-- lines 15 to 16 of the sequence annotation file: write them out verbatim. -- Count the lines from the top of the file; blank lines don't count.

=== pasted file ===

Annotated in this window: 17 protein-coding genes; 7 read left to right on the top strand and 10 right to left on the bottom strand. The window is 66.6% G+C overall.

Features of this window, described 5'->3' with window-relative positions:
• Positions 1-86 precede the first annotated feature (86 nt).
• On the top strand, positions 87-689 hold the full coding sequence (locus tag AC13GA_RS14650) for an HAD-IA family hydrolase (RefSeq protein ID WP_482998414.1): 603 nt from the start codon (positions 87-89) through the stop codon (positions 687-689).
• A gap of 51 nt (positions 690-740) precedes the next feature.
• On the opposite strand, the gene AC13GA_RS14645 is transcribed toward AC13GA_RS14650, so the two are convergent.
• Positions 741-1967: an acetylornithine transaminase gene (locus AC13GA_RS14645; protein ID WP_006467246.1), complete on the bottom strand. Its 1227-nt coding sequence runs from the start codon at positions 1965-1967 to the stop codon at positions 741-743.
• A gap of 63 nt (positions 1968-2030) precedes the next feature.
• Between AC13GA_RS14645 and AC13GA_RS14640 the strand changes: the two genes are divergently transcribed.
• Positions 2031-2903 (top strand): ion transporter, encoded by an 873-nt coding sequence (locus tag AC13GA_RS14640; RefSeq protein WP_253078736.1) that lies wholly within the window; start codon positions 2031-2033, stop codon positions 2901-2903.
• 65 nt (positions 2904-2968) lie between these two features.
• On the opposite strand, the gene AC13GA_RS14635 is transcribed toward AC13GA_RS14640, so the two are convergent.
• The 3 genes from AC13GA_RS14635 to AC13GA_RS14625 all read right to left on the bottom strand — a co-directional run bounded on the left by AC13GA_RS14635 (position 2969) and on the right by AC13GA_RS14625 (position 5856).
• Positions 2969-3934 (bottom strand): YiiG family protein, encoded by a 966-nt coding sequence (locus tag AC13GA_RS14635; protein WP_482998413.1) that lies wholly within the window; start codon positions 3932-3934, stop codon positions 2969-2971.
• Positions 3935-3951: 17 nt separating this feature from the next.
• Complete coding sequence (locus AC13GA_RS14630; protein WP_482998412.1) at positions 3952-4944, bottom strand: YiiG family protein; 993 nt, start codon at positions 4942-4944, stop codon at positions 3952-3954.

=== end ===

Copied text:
• Positions 3935-3951: 17 nt separating this feature from the next.
• Complete coding sequence (locus AC13GA_RS14630; protein WP_482998412.1) at positions 3952-4944, bottom strand: YiiG family protein; 993 nt, start codon at positions 4942-4944, stop codon at positions 3952-3954.